As the process moves forward, Chang-Díaz said, she would like to hear more from the BRA and development experts about how major reductions in residential density would affect the financial feasibility of developing affordable housing.

“In terms of financing, is it possible to achieve 50 percent [affordability] with reduced density?” she said.

Financing may become a major issue for other components laid out in the FHII process as well. Local residents have said they would like to see more attention paid to public infrastructure improvements in the area. But many of the most substantial long-term improvements proposed in the course of the FHII will rely on significant investments from developers.

Those improvements could include turning the roadway around Forest Hills Station into a one-way loop as well as major pedestrian improvements under the Casey Overpass.

As far as near-term transportation improvements are concerned, the Boston Transportation Department (BTD) is still in the process of coordinating traffic signals around the station. That project that has already greatly improved travel time on the Hyde Park Avenue side of the station, Dalzell said.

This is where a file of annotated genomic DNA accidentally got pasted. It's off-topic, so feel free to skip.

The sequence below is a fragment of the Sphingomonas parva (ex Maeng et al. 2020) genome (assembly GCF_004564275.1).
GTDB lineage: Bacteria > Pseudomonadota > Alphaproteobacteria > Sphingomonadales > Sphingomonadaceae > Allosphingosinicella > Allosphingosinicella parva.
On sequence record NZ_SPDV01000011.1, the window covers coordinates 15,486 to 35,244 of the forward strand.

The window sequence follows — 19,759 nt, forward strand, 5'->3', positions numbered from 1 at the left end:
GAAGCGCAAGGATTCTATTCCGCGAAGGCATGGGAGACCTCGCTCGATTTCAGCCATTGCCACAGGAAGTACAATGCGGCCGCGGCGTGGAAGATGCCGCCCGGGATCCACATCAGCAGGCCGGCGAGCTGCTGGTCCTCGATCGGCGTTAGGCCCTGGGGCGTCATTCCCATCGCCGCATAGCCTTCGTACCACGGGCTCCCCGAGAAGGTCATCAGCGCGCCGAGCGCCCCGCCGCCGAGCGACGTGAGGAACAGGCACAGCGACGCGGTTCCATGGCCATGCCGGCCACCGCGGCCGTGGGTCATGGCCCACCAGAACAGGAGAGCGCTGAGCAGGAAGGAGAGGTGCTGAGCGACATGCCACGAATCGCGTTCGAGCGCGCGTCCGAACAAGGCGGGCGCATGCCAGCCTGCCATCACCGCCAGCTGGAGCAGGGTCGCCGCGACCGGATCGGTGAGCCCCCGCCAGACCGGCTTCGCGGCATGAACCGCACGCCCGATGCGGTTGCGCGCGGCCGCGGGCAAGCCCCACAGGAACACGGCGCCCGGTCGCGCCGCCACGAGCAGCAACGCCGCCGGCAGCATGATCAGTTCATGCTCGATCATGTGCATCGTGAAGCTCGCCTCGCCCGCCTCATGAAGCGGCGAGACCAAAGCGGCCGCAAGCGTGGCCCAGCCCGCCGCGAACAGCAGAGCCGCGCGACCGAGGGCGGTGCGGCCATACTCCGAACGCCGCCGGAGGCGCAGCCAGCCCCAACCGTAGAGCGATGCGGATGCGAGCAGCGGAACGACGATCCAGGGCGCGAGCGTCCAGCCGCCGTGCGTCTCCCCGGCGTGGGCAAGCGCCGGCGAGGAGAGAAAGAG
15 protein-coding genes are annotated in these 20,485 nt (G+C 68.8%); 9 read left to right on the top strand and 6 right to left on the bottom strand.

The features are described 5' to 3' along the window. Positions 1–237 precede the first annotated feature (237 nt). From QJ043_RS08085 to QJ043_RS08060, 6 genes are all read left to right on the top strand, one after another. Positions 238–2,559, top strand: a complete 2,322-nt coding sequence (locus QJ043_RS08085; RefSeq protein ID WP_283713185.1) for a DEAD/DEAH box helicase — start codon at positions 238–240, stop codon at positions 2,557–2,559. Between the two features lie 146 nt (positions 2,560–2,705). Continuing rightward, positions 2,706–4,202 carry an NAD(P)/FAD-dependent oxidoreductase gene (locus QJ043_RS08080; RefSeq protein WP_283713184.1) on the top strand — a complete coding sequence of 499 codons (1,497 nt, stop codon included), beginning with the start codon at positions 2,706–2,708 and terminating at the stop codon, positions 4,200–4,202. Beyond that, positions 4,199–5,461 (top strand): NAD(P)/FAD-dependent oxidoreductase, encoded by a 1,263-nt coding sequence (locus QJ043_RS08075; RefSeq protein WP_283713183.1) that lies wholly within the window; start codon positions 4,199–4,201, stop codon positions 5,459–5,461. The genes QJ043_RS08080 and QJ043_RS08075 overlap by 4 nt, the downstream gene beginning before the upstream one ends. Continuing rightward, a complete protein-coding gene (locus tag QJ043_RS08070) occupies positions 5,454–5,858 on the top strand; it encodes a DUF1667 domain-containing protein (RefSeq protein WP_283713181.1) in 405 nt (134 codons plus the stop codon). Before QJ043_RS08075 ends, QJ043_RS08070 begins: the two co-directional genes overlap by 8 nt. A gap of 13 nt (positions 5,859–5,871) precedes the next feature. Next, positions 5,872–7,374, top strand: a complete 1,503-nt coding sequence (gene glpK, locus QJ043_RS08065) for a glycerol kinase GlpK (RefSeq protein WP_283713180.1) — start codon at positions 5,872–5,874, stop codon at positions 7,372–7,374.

At the June 26 meeting Dalzell said he would try to make information about improvements to the traffic infrastructure around the station “more real-time” for the community.

Beyond the signal improvements, which the BTD has been working on since at least this spring, there is “no list” outlining what improvements are next on the agenda, Dalzell recently told the Gazette.

The BTD knows “folks would like to see that. They need to get through the task of compiling it,” Dalzell said.

But that process has been slowed because the BTD staff is currently undergoing personnel changes, he said. Frank Johnson, who has been coordinating the BTD’s efforts in Forest Hills, is retiring this month and his replacement, Robert D’Amico, is still getting up to speed.

The BTD has offered to give Forest Hills residents a tour of the downtown command center where the traffic signal coordination can be adjusted in real time, but no date for that tour has been set, Dalzell said.

In the meantime, the next two FHII meetings are scheduled for Wednesday, Aug. 13 and Tuesday, Sept. 16, Dalzell said. [See JP Agenda].